Kimono is a traditional Japanese garment. Traditionally they were woven in silk, and cotton for summer. To create kimono required a long process of skilled artisan work. Everyday use kimono were usually woven with patterns (like Inkatha in Indonesia).
For the wealthy they could be hand painted, and for special occasions they were silk embroidered. The quality of the fabric was very high so they could be worn for three generations.
Nowadays they are worn for special occasions such as weddings, funerals and some important events.
Chieko was born in 1933 in northern Japan, when and where western style garments were not available for most people. She grew up wearing kimono, probably handed down from other families.
Kimono became more than part of life for her when her training to become a stage performer started in her early teens. She learnt to dance Nichi-bu, (Japanese dance), play musical instruments (three strings, and percussion) and sing. While working as a performer she met her husband to be, and this ended her career as a performer.
It was some years after her husband’s death when she started to learn to embroider on silk.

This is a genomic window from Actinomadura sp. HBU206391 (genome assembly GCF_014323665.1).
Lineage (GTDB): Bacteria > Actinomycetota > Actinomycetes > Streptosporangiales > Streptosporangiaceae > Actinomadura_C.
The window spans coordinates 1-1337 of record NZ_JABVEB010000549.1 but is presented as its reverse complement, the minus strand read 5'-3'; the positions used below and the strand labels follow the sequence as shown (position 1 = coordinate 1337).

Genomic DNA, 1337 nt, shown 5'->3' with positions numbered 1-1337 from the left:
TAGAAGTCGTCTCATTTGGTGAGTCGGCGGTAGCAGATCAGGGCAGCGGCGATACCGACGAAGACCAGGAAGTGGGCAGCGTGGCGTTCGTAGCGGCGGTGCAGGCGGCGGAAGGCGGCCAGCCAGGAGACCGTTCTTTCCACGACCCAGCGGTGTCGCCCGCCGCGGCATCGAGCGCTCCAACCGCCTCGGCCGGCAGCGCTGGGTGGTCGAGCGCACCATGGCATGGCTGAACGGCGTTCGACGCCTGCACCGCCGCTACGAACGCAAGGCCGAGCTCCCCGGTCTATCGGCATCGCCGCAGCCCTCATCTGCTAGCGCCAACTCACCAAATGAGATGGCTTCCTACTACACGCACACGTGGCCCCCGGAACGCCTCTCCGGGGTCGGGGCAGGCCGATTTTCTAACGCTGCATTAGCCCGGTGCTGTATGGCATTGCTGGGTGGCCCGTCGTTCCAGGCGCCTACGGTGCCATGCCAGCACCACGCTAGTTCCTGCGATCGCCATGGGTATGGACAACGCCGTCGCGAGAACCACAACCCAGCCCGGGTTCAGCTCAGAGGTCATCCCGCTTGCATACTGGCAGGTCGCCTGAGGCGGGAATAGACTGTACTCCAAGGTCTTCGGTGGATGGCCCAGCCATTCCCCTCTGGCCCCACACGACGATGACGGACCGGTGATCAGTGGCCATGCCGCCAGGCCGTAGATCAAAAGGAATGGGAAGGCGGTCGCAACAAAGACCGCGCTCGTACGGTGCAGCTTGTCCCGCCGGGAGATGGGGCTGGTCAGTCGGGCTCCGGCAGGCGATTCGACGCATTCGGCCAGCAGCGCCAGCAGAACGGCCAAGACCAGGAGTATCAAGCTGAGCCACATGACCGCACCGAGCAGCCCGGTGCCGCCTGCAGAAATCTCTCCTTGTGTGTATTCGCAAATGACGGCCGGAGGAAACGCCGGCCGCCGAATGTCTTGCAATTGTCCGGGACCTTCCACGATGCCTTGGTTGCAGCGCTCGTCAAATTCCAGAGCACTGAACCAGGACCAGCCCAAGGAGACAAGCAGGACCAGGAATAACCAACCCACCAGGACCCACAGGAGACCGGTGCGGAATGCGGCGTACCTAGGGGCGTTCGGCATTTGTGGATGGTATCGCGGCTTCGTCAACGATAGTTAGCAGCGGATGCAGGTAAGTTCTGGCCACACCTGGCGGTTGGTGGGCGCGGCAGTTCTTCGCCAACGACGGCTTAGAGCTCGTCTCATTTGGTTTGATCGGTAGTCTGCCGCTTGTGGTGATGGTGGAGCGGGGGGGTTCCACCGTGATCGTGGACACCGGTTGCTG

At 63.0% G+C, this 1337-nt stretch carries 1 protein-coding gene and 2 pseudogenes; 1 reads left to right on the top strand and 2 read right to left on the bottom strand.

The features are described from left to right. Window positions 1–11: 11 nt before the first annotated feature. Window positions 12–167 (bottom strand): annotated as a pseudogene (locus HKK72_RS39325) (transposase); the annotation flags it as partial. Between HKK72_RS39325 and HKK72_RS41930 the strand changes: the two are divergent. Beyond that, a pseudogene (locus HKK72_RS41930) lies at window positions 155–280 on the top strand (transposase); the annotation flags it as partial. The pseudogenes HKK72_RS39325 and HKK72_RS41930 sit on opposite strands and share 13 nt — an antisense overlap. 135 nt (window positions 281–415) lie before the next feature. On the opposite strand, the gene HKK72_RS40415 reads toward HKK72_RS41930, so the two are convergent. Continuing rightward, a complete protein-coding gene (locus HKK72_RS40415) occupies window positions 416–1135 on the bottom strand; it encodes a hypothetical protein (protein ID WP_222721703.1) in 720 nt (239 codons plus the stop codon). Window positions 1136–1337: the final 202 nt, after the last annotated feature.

She just wanted to wear original pieces of kimono and obi (sash). Embroidering with silk thread on silk needs patience and skill. It took her several years to learn the techniques, designing, and compositions.
She uses modern geometrical designs combined with traditional motifs, such as mystical creatures and flowers. Some of the work took her two years to complete.
This exhibition, Chieko thinks, is a great gift for her and we believe a gift for all who appreciate traditional artisan work from far away land.
Please feel welcome to join Chieko and her family to celebrate the opening of her exhibition, together with the official opening of the CAN Japanese Festival on Friday 10 May, 5-7pm.
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